An often unclear area of planning law (among the many others), the question of whether planning permission is required for the amalgamation of two or more dwellings into one has been made even more murky by the recent High Court judgment in The Queen on the Application of Royal Borough of Kensington and Chelsea v Secretary of State for Communities and Local Government, David Reis, Gianna Tong [2016] EWHC 1785 (the 2016 Case).

Under the Town and Country Planning Act 1990 (the Act), planning permission is typically not required for internal works to a building. Thus, one would think that where a division of a dwelling into multiple units or an amalgamation of multiple units into one only involves internal works, the local authority planning department could be avoided. Unfortunately that assumption is wrong.

Section 55(3) of the Act stipulates that a division of one dwelling house into two or more dwelling houses requires planning permission; thus, the situation here is straightforward. Regrettably, the Act is silent on amalgamations.

The Act is clear that permission is required for “the making of any material change in the use of any buildings or other land” (s55(1)). Therefore, given that following an amalgamation the overall building will still be used for residential purposes, surely amalgamation is not a “material change of use”? Unfortunately, in both London Borough of Richmond v Secretary of State for the Environment, Transport and the Regions and Richmond upon Thames Churches Housing Trust [2000] 2 PLR 115, and more recently in the 2016 Case it has been concluded that amalgamation of dwellings can be a material change of use.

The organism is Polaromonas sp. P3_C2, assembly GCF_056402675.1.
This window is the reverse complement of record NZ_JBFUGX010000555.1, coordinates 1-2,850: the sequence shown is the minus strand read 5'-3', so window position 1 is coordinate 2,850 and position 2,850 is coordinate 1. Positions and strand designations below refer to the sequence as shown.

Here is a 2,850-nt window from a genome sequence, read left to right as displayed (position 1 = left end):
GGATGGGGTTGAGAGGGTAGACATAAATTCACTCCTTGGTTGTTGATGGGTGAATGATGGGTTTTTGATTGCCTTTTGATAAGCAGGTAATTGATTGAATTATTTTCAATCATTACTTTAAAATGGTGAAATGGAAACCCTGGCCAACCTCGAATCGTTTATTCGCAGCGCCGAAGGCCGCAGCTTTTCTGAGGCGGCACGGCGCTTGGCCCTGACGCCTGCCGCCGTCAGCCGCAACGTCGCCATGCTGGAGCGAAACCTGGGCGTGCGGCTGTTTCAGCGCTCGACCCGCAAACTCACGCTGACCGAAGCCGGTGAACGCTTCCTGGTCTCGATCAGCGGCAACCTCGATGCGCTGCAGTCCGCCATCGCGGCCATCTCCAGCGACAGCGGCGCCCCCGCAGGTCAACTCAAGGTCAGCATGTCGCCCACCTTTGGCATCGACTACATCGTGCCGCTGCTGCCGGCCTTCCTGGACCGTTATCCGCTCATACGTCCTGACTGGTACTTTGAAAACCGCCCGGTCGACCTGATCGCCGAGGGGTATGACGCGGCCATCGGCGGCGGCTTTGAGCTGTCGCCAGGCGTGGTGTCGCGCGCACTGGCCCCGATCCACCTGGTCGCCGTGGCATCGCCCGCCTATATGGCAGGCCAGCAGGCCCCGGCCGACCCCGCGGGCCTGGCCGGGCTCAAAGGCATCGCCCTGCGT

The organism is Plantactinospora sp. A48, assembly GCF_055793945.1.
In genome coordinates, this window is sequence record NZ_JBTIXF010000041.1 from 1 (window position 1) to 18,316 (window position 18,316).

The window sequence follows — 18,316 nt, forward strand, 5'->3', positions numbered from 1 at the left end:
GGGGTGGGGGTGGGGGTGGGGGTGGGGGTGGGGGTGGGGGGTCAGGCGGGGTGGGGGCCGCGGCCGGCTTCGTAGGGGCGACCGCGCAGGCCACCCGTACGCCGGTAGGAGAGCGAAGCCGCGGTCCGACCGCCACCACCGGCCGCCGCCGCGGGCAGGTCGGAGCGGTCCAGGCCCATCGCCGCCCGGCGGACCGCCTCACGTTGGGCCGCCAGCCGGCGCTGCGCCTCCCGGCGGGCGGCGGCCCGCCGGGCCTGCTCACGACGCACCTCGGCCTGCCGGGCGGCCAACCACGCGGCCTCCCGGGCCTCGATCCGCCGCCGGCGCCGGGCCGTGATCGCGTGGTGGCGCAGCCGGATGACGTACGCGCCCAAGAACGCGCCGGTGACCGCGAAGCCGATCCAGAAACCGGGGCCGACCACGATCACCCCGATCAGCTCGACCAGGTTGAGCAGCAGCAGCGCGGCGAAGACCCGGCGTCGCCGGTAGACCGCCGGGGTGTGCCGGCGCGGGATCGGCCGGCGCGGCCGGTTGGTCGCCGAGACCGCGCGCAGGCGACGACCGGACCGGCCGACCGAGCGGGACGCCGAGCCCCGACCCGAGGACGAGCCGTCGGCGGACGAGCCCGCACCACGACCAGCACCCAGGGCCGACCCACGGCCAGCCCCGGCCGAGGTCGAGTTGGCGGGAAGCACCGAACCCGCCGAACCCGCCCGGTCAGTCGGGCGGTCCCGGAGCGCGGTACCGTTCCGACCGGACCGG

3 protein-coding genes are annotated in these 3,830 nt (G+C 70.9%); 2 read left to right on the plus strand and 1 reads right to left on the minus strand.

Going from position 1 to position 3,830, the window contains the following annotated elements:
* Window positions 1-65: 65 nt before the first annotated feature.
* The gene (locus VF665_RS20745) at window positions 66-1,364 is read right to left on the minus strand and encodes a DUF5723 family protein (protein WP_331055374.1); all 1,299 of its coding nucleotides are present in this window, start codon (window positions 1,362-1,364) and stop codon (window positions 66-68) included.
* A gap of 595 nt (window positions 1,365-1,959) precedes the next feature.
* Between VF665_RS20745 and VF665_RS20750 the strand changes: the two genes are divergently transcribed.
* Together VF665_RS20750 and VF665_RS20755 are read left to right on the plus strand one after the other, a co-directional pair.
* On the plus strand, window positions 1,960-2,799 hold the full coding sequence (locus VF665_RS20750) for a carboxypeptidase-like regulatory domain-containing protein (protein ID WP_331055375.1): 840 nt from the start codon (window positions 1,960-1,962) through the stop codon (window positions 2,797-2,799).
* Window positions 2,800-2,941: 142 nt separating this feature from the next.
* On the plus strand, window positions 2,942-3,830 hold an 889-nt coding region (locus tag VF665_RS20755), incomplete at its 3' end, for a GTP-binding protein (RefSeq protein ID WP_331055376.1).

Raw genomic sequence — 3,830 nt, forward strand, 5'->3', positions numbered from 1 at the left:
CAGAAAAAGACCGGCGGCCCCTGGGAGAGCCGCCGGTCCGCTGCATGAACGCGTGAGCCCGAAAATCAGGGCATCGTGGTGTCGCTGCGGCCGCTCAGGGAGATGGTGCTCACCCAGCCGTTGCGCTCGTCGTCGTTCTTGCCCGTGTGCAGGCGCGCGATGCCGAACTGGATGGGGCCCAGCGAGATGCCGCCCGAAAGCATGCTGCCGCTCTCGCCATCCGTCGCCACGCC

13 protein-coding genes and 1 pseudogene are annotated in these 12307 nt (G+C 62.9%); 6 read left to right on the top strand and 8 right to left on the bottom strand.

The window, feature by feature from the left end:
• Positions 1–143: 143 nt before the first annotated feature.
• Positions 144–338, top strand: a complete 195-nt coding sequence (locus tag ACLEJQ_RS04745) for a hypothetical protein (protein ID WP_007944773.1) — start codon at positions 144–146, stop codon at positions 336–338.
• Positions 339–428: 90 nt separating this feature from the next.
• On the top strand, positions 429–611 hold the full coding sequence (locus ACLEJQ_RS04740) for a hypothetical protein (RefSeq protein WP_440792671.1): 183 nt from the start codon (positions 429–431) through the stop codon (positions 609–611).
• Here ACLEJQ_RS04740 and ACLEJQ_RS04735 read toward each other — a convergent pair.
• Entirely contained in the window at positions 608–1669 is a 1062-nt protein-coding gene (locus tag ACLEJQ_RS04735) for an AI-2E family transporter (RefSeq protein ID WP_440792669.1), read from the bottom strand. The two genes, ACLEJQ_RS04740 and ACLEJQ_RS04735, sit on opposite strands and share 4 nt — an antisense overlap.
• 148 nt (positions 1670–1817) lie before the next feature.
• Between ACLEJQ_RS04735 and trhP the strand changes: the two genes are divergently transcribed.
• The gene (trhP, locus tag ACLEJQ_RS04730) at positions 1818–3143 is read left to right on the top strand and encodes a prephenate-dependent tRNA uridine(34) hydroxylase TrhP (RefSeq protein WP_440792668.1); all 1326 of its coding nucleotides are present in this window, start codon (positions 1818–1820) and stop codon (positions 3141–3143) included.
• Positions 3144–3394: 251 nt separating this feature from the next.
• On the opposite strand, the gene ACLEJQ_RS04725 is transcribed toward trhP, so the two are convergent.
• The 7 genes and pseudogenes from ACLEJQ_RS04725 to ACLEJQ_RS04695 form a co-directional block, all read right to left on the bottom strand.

Determining what constitutes a “material change of use” requires an examination of the nature of the use, and the extent to which a particular use fulfils a legitimate planning purpose is a relevant fact in determination of whether a change is material. It is easy to see that division of a family home into two or more flats changes the character of the use and imposes more stress on the facilities required of the local area (i.e. increased parking). Can the same be said though if a building with four flats were to be altered into a single dwelling house?

The answer is yes, as amalgamations give rise to the loss of a housing unit which can have considerable impact on the housing stock available within an area and may be in breach of current planning policies.

Unhelpfully the situation remains unclear, since whether or not loss of housing stock will be a material change of use is dependent on the local planning policy. Even worse, notwithstanding that one might have regard for the local authority’s published planning policy, it may be that circumstances have arisen since the publication of the policy which were unforeseen when the policy was proposed/adopted thereby altering the local requirements.

The result? It appears to be a postcode lottery as to whether an amalgamation of dwellings will require planning permission. Given the impact of a finding that any amalgamation was done without the required permission, it would seem wise to err on the side of caution and either seek planning consent or an informal decision by the local authority, if you are thinking of amalgamating or seek guidance from the local authority, or alternatively an indemnity policy if you are purchasing a converted property.